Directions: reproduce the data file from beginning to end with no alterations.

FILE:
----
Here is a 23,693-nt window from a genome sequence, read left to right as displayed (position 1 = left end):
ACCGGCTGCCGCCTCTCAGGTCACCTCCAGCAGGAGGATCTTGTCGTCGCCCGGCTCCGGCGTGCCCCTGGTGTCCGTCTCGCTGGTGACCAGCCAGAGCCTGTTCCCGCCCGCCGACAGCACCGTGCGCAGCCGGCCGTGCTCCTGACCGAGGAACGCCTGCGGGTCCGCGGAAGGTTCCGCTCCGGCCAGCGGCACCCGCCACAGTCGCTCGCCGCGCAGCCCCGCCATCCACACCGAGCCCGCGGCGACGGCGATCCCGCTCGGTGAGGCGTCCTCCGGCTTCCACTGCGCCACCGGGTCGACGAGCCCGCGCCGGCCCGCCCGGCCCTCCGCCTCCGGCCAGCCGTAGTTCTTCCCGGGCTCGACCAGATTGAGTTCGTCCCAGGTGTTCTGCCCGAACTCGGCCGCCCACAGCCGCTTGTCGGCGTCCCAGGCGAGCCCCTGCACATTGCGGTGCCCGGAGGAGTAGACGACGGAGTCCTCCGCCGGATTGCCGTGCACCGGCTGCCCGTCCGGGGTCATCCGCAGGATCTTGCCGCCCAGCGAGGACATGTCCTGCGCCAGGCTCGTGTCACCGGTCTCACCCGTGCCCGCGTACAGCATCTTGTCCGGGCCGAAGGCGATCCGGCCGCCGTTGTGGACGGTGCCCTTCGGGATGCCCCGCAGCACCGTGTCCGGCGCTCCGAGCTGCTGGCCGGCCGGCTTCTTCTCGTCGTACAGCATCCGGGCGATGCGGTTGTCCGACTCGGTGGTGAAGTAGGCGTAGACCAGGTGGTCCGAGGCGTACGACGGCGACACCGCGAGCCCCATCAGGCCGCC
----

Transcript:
Here is a 23,693-nt window from a genome sequence, read left to right as displayed (position 1 = left end):
ACCGGCTGCCGCCTCTCAGGTCACCTCCAGCAGGAGGATCTTGTCGTCGCCCGGCTCCGGCGTGCCCCTGGTGTCCGTCTCGCTGGTGACCAGCCAGAGCCTGTTCCCGCCCGCCGACAGCACCGTGCGCAGCCGGCCGTGCTCCTGACCGAGGAACGCCTGCGGGTCCGCGGAAGGTTCCGCTCCGGCCAGCGGCACCCGCCACAGTCGCTCGCCGCGCAGCCCCGCCATCCACACCGAGCCCGCGGCGACGGCGATCCCGCTCGGTGAGGCGTCCTCCGGCTTCCACTGCGCCACCGGGTCGACGAGCCCGCGCCGGCCCGCCCGGCCCTCCGCCTCCGGCCAGCCGTAGTTCTTCCCGGGCTCGACCAGATTGAGTTCGTCCCAGGTGTTCTGCCCGAACTCGGCCGCCCACAGCCGCTTGTCGGCGTCCCAGGCGAGCCCCTGCACATTGCGGTGCCCGGAGGAGTAGACGACGGAGTCCTCCGCCGGATTGCCGTGCACCGGCTGCCCGTCCGGGGTCATCCGCAGGATCTTGCCGCCCAGCGAGGACATGTCCTGCGCCAGGCTCGTGTCACCGGTCTCACCCGTGCCCGCGTACAGCATCTTGTCCGGGCCGAAGGCGATCCGGCCGCCGTTGTGGACGGTGCCCTTCGGGATGCCCCGCAGCACCGTGTCCGGCGCTCCGAGCTGCTGGCCGGCCGGCTTCTTCTCGTCGTACAGCATCCGGGCGATGCGGTTGTCCGACTCGGTGGTGAAGTAGGCGTAGACCAGGTGGTCCGAGGCGTACGACGGCGACACCGCGAGCCCCATCAGGCCGCC